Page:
Jiayu Liang and Nick Iannaco
Reprinted with permission from Volume 21, Winter 2021 issue of Catalyst.
Vehicles are one of the largest sources of global warming pollution in the United States, accounting for nearly one-quarter of the country’s emissions. Fortunately, the growing number of electric vehicles (EVs) is already helping to reduce emissions. Over their lifetime, EVs produce significantly less global warming emissions than vehicles with internal combustion engines, even with the prevalence of fossil fuel– generated electricity.
Where the majority of the environmental impact from gasoline- and diesel-powered engines comes from their tailpipe emissions while driving, most of an EV’s associated global warming emissions occur “upstream”—that is, prior to the vehicle’s operation, in its manufacture and in the electricity generated to power it. This means efforts to make EV technology even cleaner should target these stages in an EV’s life cycle, by manufacturing batteries with recycled materials and adding more renewable energy to the power grid, which together can make a big difference in environmental impact over a vehicle’s lifetime.
Over the next 15 years, the number of EVs on US roads is expected to increase significantly, from roughly one million today to potentially tens of millions (depending on a number of factors). As demand increases for EVs, so will demand for batteries to power them—and to produce batteries in the necessary quantities, we must address many logistical, environmental, and ethical barriers.
Problems at the Source
Powering every electric vehicle is a linked group of hundreds, and sometimes thousands, of lithium-ion battery cells. Each relies on minerals extracted from reserves around the world, where mining can present a trove of ethical and environmental challenges. Lithium extraction, for example, can consume significant amounts of water. In the Democratic Republic of Congo, where the majority of the world’s cobalt is produced, negative impacts on community health and human rights are well documented by Amnesty International and other organizations.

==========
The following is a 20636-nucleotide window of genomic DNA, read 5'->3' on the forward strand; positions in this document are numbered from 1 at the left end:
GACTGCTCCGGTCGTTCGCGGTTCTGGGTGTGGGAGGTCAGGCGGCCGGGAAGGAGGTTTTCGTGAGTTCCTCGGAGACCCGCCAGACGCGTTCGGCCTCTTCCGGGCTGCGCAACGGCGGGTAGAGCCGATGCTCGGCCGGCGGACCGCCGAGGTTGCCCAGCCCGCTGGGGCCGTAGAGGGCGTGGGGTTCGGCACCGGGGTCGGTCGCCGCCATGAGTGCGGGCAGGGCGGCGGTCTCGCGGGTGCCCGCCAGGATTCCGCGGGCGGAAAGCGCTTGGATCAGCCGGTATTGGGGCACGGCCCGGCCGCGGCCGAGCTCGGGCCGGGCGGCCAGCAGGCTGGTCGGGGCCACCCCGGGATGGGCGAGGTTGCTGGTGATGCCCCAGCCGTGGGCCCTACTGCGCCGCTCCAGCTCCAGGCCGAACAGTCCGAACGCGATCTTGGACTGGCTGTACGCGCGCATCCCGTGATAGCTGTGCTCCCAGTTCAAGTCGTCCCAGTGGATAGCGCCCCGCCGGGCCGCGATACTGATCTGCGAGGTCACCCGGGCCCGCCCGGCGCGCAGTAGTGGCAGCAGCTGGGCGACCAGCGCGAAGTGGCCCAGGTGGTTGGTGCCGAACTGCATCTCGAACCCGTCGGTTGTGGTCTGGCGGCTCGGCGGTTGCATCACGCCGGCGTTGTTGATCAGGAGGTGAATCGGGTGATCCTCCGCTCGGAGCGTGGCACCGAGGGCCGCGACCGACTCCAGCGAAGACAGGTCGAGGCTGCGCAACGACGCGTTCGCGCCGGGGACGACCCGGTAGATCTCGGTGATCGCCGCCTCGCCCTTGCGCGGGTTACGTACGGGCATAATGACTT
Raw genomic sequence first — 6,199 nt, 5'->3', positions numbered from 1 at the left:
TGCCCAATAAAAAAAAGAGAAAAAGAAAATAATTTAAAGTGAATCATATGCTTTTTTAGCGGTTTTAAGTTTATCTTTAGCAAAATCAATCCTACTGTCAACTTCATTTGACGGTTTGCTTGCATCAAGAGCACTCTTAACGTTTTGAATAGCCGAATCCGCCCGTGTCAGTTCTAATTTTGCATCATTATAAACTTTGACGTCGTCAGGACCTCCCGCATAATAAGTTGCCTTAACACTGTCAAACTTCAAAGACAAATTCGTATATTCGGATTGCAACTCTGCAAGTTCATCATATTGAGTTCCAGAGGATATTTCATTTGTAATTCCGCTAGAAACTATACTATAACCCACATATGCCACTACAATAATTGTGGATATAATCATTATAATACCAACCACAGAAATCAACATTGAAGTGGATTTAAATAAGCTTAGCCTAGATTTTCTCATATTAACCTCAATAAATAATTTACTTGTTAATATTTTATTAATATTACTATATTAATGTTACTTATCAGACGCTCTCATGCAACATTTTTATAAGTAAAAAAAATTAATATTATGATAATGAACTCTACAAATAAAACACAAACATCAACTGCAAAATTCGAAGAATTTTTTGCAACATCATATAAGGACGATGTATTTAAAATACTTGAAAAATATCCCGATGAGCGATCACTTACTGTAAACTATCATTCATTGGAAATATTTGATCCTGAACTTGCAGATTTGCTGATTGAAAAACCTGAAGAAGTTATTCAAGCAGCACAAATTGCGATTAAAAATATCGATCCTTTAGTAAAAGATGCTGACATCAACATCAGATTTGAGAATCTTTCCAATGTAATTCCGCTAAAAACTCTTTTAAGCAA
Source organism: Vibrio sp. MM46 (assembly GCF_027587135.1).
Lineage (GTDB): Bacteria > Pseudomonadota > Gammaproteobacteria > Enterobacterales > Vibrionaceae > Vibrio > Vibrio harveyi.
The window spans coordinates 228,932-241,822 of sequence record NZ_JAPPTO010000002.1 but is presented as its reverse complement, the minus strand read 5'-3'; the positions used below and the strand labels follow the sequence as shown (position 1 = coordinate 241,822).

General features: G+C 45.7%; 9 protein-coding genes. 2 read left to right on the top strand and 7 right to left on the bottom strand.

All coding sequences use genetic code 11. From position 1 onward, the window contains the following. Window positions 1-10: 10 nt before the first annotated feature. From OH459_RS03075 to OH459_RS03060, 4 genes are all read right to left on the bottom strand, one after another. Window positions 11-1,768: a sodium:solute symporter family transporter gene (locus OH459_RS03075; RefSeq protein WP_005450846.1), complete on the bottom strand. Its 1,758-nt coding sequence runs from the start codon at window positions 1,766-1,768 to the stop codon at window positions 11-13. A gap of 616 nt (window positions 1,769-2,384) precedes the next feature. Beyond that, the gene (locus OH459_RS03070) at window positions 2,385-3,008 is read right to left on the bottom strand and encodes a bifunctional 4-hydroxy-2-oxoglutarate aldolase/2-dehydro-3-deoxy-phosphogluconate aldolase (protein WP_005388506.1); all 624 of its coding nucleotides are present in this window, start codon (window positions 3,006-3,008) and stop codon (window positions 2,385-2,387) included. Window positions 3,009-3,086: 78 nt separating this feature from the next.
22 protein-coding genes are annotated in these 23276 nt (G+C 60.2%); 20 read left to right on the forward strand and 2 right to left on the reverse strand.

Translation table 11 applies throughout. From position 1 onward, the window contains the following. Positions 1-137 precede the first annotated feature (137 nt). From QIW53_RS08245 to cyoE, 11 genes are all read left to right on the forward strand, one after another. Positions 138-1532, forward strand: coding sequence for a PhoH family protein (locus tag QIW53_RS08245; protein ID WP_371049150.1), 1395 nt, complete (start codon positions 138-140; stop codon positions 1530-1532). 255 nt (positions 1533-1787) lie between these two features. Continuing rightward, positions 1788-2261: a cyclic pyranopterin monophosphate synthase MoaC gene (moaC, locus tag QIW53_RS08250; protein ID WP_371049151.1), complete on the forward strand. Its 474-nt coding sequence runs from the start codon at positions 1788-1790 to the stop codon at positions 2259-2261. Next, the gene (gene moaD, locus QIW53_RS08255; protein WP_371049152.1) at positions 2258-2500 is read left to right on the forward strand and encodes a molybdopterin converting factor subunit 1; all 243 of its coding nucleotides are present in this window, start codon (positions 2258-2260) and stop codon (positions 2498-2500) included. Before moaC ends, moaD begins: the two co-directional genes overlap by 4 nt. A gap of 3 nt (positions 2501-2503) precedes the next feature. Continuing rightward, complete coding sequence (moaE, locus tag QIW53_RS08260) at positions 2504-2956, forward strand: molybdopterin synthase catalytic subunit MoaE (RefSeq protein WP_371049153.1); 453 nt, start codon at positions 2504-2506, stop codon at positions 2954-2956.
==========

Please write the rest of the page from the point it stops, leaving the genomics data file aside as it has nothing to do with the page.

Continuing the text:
At the current rate of extraction, reserves of key minerals used in batteries could last up to 50 years, but as demand for EVs grows—a trend that will hopefully continue—so will the challenge of producing enough minerals to manufacture those batteries.
Fortunately, recycling offers the possibility of establishing a long-lasting and sustainable supply of critical battery materials. By extracting these materials from retired batteries, manufacturers can avoid the ethical and environmental impacts of mining for new materials, and meet up to 30 percent of total demand in the next 15 years. As the EV market grows, so will the supply of materials that can eventually be recycled, making it easier to sustainably meet battery demand as time goes on.
Untapped Potential – Sitting in Storage
When an EV battery reaches the end of its life, it must be processed somehow: repurposed, recycled, or disposed of. Because there are no recycling facilities for EV batteries in the United States operating at a large scale today, many retired EV batteries end up sitting idle inside warehouse storage facilities. While this is frustrating, it also means there’s significant room for improvement.
Lithium-ion batteries can be expected to last many years, similar to the rate at which most people replace their cars—because of wear and tear on the vehicle, or because old age and use have caused the energy storage capacity of the battery to decrease below optimal performance for the car’s owner. At this point, however, two-thirds or more of the battery’s original capacity will likely remain: more than enough for operations such as powering charging stations or providing backup power for buildings.
Unfortunately, the lack of standardized packaging, labeling, and chemistries across EV brands today poses barriers to repurposing in this manner. And current waste management policies simply do not take EV batteries into account. Globally, fewer than a dozen recycling facilities are currently processing EV batteries. When fully operational, their combined capacity will only be able to recycle 300,000 batteries each year, or roughly 10 percent of today’s global EV sales. By the early 2030s, this recycling capacity is expected to account for only one1 percent of annual sales. Clearly, waste facilities need a major expansion if they are to keep up with the growth of EVs.
Reusing batteries, recycling materials, and increasing the amount of electricity generated by renewable energy hold great potential to lessen the environmental impact of EVs. As demand increases, policy can play a powerful role in preparing us for an EV future: by setting strong standards for recycled content in new batteries, establishing facilities to responsibly handle retired batteries, developing standards that make reusing batteries more feasible, and adopting strong environmental and labor standards for mining and material processing. Manufacturers, along with state, federal, and international policymakers, all have a role in ensuring EVs are as sustainable as they can be.
For more on EV battery materials and recycling, see www.ucsusa.org/resources/ev-battery-recycling.